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Death Row Exoneree Testifies In Support of Wyoming Repealing Death Penalty

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By Ellen Fike, Cowboy State Daily

A man who once sat on death row for a crime he did not commit recently testified in support of Wyoming repealing its death penalty.

Ray Krone testified before the Senate Revenue Committee last week, telling the story of how he was wrongly accused in 1991 of killing a woman who was found dead in a Phoenix bar he frequented.

“I used to support the death penalty, since it wouldn’t affect me and my family, so what do I care about it?” Krone said in his testimony. “I found out how wrong I was when I was 35 years old and got sentenced to death in Phoenix, Arizona.”

Krone was convicted one year after his arrest due to dental impressions found on the victim’s body that supposedly matched his. Ten years later, Krone was exonerated when it was discovered the woman was actually killed by another man who was also known for being a violent sexual predator.

The Wyoming Legislature is considering Senate File 150 (sponsored by Sen. Brian Boner, R-Douglas), which would repeal the state’s death penalty. The Senate was to debate the bill on Wednesday, but its discussion was held back for a day because of weekend blizzard that halted activity in southeastern Wyoming for two days.

According to the Death Penalty Information Center, the last person executed in Wyoming was Mark Hopkinson in 1992.

During a Senate Revenue Committee meeting on March 4, Boner explained his reasoning behind the bill.

“It’s during time of fiscal constraint that it’s more important than ever we reassess state government and maybe some things that used to work in the past are no longer relevant,” the senator said.

He described the death penalty as a rusty old tool on the shelf that didn’t work and was expensive.

There is only one person on death row in Wyoming, Dale Eaton, convicted of kidnapping, raping and murdering a Montana teenager in 1988 and then throwing her body into the North Platte River. His death sentence was overturned by a federal judge in 2014 although prosecutors said they would continue to seek his execution.

Wyoming’s Legislature passed a bill in 2004 banning the death penalty for juveniles.

Krone’s testimony to the committee was part of partnership between his organization of death row exonerees, “Witness to Innocence,” and the American Civil Liberties Union of Wyoming.

The ACLU of Wyoming has been a major proponent behind repealing the death penalty in the state, arguing it is costly and ineffective.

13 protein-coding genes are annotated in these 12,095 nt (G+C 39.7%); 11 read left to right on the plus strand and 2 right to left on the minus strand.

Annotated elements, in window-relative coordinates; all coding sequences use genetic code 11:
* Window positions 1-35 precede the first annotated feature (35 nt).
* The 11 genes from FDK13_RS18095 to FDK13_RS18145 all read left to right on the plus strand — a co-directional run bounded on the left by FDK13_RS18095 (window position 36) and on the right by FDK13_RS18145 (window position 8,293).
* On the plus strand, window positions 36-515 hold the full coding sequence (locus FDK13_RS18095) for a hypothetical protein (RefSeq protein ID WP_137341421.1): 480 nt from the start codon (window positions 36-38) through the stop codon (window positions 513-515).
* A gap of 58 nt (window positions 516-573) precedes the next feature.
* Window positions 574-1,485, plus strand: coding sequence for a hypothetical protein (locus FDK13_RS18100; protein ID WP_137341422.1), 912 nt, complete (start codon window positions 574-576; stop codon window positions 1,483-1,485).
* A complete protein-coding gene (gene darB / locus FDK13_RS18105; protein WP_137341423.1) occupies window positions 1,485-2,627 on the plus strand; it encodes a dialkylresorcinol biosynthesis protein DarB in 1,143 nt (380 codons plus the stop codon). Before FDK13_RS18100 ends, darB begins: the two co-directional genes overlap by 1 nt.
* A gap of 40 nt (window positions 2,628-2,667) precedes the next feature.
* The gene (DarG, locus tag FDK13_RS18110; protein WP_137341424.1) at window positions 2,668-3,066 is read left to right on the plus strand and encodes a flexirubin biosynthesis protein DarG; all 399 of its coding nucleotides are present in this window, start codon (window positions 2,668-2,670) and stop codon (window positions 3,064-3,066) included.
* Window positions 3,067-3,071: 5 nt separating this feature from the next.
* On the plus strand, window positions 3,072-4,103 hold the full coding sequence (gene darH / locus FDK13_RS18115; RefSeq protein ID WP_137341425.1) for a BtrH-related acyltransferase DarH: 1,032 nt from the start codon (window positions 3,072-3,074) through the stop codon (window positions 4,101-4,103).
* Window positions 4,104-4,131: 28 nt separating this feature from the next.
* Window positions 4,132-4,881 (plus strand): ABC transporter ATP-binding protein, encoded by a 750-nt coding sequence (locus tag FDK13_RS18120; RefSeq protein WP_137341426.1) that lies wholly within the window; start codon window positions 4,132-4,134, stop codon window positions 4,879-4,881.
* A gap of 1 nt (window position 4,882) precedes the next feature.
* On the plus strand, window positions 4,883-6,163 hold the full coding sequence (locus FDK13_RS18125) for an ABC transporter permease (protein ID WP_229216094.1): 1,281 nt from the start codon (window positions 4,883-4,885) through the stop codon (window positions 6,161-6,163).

The ACLU believes the death penalty inherently violates the constitutional ban against cruel and unusual punishment and the guarantees of due process of law and of equal protection under the law.

Rep. Jared Olsen, R-Cheyenne, who is a co-sponsor of the bill (along with 12 other legislators, both Democrat and Republican), shared a video of the March 4 meeting with an impassioned plea.

“Let’s end the death penalty once and for all. Let’s end it now!” he wrote on social media.

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Shooting in Cheyenne Leaves 14-Year-Old Dead and 13-Year-Old Arrested

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Few details are known about a shooting in Cheyenne early Monday morning which left a 14-year-old male dead and a 13-year-old male under arrest.

The Cheyenne Police Department is reporting that upon responding to the 1200 block of East 10th Street at 3:00 a.m., Monday, the 14-year-old was found dead from an apparent gunshot wound.

A 13-year-old was arrested later in the day Monday and booked into the Laramie County Juvenile Detention Center on manslaughter and theft charges.

The case is under investigation by the Cheyenne Police Department.

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Sheriffs Say Gun Rights Bill Will Make Crime Fighting Tougher

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By Jim Angell, Cowboy State Daily

Wyoming’s sheriffs are objecting to a portion of a bill designed to limit the ability of the federal government to regulate firearms.

The Wyoming Sheriff’s Association, in a letter to legislators, said as it is currently written, the “Second Amendment Preservation Act” could leave its members in an “impossible dilemma” as they try to enforce the law.